Discovery Diaries: Validation [As a PM]

Part Three

Alex Magee
5 min readJun 1, 2022


This is part three of the ‘Discovery Diaries’ series. You can find ‘Part 1’ or ‘Part 2'.

So after you’ve gathered all your data and ideated on some of your ideas with the team, you naturally want to know whether these ideas would potentially work. This is where you would start to validate those ideas.

What is ‘Validation’?

Product validation is the process of testing your idea to get feedback or data on your product’s viability.

As suggested above, it's a way of testing the viability of a product or feature before committing resources and potentially burning through your budget. So many ideas lead to no measurable impact or positive results. Nobody can predict which ideas will be successful and which will not and many companies use weak opinions or old processes.

This is by far one of the biggest sources of waste in the industry and as Rich Mironov points out in his article companies could save themselves massive amounts of resources and improve their ROI if they took product discovery and validation seriously.

How can one ‘Validate’ an idea?

There are many known ways to validate an idea and you could say that we’ve been validating all along, across each stage of the product discovery cycle.

For example in our data gathering and ideation stages we used a number of validation techniques to move forward with our thinking and the problems we wanted to focus:

  • User interviews —speaking with customers is always so valuable at multiple stages of discovery so its always good to touch base whatever stage your at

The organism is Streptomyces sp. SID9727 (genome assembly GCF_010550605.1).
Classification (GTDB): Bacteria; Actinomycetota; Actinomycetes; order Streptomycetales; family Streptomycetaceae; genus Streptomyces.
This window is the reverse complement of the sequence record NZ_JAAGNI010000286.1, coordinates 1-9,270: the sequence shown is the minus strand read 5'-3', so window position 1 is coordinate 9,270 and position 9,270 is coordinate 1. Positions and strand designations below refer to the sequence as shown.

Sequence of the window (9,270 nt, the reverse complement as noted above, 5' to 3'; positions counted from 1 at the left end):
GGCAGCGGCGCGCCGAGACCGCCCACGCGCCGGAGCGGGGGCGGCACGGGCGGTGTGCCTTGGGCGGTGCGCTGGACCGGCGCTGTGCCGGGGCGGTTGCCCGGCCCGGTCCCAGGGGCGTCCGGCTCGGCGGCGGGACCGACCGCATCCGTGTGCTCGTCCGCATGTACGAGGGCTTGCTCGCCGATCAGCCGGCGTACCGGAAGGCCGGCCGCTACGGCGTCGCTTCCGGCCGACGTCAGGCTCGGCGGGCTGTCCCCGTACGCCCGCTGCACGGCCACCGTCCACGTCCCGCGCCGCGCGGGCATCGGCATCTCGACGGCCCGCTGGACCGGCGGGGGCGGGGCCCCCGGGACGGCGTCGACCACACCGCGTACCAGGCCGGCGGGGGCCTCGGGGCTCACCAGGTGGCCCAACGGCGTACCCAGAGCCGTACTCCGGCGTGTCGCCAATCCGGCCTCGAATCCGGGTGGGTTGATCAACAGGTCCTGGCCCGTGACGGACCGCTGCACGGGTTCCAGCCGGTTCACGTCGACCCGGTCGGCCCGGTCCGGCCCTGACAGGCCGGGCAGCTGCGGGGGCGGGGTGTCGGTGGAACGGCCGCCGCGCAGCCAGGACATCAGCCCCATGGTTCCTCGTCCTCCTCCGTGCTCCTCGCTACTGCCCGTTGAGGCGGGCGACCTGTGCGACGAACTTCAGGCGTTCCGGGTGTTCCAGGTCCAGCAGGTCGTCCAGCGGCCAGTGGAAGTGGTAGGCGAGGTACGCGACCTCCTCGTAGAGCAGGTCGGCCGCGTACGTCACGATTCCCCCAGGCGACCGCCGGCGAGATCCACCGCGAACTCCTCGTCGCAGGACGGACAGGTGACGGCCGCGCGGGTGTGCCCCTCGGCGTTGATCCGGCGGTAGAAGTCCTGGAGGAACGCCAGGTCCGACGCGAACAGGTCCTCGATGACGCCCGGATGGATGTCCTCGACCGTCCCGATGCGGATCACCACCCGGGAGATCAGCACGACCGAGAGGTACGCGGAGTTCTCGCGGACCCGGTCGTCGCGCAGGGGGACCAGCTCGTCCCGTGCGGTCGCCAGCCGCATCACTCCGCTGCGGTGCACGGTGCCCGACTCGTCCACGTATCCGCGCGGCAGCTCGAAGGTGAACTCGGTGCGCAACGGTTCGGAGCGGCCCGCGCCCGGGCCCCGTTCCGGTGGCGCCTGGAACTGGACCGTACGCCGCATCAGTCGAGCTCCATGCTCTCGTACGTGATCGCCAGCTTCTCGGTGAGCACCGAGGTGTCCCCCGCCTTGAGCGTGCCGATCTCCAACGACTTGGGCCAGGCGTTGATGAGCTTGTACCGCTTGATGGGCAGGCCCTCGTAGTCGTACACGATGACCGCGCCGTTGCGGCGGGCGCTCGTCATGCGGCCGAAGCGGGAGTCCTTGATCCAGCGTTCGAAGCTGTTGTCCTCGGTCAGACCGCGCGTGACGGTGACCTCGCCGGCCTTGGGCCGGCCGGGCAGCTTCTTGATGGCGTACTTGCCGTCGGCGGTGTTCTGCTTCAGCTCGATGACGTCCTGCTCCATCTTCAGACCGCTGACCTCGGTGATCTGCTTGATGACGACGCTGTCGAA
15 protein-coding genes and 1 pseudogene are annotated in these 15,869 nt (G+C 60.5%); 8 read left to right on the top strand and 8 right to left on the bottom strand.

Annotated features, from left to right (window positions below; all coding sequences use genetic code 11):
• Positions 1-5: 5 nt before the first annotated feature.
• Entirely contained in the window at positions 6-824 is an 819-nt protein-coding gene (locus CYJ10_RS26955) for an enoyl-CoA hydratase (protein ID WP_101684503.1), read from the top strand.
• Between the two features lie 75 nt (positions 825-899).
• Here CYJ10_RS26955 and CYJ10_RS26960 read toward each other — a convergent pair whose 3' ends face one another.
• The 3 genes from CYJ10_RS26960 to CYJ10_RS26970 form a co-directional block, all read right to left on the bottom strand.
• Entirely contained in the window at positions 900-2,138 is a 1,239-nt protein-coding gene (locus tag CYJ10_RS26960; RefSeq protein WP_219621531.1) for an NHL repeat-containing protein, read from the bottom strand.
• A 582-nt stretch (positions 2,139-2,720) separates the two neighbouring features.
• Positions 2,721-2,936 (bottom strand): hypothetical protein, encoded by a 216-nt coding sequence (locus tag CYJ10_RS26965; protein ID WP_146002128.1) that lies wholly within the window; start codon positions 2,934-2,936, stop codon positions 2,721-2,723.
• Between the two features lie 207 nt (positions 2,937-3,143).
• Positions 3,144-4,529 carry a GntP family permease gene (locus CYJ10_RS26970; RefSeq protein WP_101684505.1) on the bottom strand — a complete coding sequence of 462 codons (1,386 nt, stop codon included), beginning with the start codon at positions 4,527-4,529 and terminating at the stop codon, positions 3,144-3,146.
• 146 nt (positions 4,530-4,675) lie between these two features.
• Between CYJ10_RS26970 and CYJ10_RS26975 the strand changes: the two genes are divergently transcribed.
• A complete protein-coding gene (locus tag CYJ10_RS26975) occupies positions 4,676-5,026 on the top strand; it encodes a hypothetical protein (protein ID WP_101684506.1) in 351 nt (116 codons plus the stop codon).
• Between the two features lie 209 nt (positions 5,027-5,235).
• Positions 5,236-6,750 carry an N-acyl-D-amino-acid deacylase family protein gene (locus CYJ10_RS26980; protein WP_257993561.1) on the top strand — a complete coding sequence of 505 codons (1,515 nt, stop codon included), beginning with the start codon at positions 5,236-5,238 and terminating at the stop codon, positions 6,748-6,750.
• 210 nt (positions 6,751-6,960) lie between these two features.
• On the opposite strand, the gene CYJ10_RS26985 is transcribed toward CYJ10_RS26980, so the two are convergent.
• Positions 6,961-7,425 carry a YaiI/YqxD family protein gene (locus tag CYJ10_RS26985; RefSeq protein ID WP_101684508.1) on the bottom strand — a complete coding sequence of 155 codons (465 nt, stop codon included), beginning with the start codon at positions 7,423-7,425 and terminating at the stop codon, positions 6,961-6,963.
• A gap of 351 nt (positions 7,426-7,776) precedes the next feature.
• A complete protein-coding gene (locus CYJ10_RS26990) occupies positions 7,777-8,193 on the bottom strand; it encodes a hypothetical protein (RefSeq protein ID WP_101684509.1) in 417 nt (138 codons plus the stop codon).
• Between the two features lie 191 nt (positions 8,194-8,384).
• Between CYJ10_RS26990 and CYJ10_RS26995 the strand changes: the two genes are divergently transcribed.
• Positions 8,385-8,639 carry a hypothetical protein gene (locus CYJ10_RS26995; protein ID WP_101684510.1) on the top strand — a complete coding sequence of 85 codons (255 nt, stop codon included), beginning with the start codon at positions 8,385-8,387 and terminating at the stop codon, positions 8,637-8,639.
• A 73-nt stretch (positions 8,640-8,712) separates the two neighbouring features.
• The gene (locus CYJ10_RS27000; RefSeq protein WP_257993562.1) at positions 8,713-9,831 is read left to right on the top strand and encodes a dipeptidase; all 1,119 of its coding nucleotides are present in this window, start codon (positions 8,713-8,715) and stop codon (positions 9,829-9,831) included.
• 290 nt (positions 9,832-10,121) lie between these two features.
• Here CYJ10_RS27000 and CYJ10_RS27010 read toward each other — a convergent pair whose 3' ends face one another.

• Data Analysis — the same goes for your data analytics and understanding at each stage whether this aligns to your understanding of your current problems
  • Stakeholder reviews — reviewing ideas with internal stakeholders to gauge whether it's a good idea to start working on but also to help uncover any major business risks
  • Mapping — we discussed about various brainstorming techniques in order to draw similarities and themes amongst the data or research to help find any hidden key insights or bigger risks

These are methods are alot faster in trying to validate. Remember, your trying to validate quickly and the most cost effective way. But if you feel like you want something more substantial or you’ve gathered enough data already, you can start to test those ideas with real users.

It might be to see whether it works or you may want to come up with a hypothesis with success and failure criteria. Either way, you can test your ideas with users in a number of ways:

  • Usability tests — is where you will ask a user to test the new product or feature under the guidance of a tester to see whether they conduct actions based on your hypothesis. This is likely done with mockups or prototypes using software like invision where you will be able to analsye recordings, understand any pain points and understand how users interact.